Farm Ireland

Monday 21 January 2019

Creed calls on insurance companies to step up after snowstorm

Sheep Farmer Davy Leane, MacGillycuddy’s Reeks, had brought his ewes to lower ground ahead of Storm Emma. Photo by Valerie O’Sullivan
Sheep Farmer Davy Leane, MacGillycuddy’s Reeks, had brought his ewes to lower ground ahead of Storm Emma. Photo by Valerie O’Sullivan
Cattle look out from destroyed buildings on Karl Winters farm in Taghmon, Co. Wexford following destruction caused by Storm Emma. Picture; Gerry Mooney
Louise Hogan

Louise Hogan

Farmers who suffered significant damage to polytunnels due to Storm Emma may be able to avail of a capital grants scheme to help ease losses.

Agriculture Minister Michael Creed said the harsh weather conditions had left a trail of destruction and the Department of Agriculture was focused both on the horticulture sector and damage to farm sheds.

However, the minister stressed he expected insurance companies to step up and pay out on claims, with farmers facing significant costs from the collapse of sheds, greenhouses shattered, polytunnels torn, burst water pipes, animal losses and damaged milking parlours.

Mr Creed pointed out the first port of call for farmers with collapsed sheds should be their insurer. However, he said the TAMS II capital grants scheme would prioritise those regions worst affected where there were applications for planning for new sheds.

“There are insurable and uninsurable losses and damage particularly in the areas of polytunnels for example and my Department is considering reopening a capital grants scheme that we have had to help these people get back on their feet,” he said, adding glasshouses were an insurable loss.

“I’m not going to step into the breach where insurance companies should be paying out,” he told Newstalk radio.

Mr Creed said FBD had already stressed it was anxious to be as helpful as possible and he urged the key players in the insurance market to get assessors on the ground as swiftly as possible.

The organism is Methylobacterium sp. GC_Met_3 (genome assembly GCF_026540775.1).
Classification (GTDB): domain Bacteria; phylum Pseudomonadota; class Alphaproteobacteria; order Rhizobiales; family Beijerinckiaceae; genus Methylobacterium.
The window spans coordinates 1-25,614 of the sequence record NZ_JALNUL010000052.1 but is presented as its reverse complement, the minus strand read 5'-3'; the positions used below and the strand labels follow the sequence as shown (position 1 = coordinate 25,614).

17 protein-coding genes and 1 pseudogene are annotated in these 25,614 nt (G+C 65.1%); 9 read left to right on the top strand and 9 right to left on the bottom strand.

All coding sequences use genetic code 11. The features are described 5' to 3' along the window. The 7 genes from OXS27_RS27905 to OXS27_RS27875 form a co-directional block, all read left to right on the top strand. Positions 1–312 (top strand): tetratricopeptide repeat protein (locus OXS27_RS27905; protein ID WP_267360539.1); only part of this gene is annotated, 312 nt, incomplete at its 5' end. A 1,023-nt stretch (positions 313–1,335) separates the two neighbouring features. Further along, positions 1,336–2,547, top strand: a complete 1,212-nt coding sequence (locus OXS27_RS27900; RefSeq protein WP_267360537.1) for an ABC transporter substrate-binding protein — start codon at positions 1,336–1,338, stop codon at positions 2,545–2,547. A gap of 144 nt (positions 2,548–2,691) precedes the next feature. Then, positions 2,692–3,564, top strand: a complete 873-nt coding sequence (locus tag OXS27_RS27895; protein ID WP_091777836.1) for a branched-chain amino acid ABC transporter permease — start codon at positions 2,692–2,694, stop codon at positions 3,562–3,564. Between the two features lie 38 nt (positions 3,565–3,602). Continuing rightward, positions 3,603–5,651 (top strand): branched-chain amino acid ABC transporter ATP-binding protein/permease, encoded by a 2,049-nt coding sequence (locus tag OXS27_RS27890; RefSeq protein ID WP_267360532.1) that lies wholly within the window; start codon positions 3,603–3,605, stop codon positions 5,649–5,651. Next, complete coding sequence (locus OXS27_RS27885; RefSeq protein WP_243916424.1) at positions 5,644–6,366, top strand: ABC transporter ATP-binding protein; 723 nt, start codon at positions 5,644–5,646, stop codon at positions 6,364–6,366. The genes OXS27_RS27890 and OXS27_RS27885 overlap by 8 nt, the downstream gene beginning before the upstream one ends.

“I think it is abundantly clear in the context of climate change we are facing into a time where we are going to get more extreme and volatile weather events like this,” he said.

Cabinet response to fodder crisis criticised by FF

The Government's response to the ongoing fodder crisis has been criticised by Fianna Fáil, which said farmers will face an even greater struggle to feed livestock after Storm Emma.

Fianna Fáil agriculture spokesman Charlie McConalogue hit out at the Government's handling of the issue, saying attempts to transport fodder to parts of the country were not sufficient because more feed was needed.

Agriculture Minister Michael Creed this week told Cabinet his department was in a position to provide assistance on animal welfare issues and continue efforts to address the fodder crisis, which has been ongoing since late last year.

Mr McConalogue said this was not good enough.

"People are struggling after this cold snap," he said.

"If he focused whatever support he was giving on grain-based feed, which isn't scarce, it would have made a lot more sense and it still makes sense."

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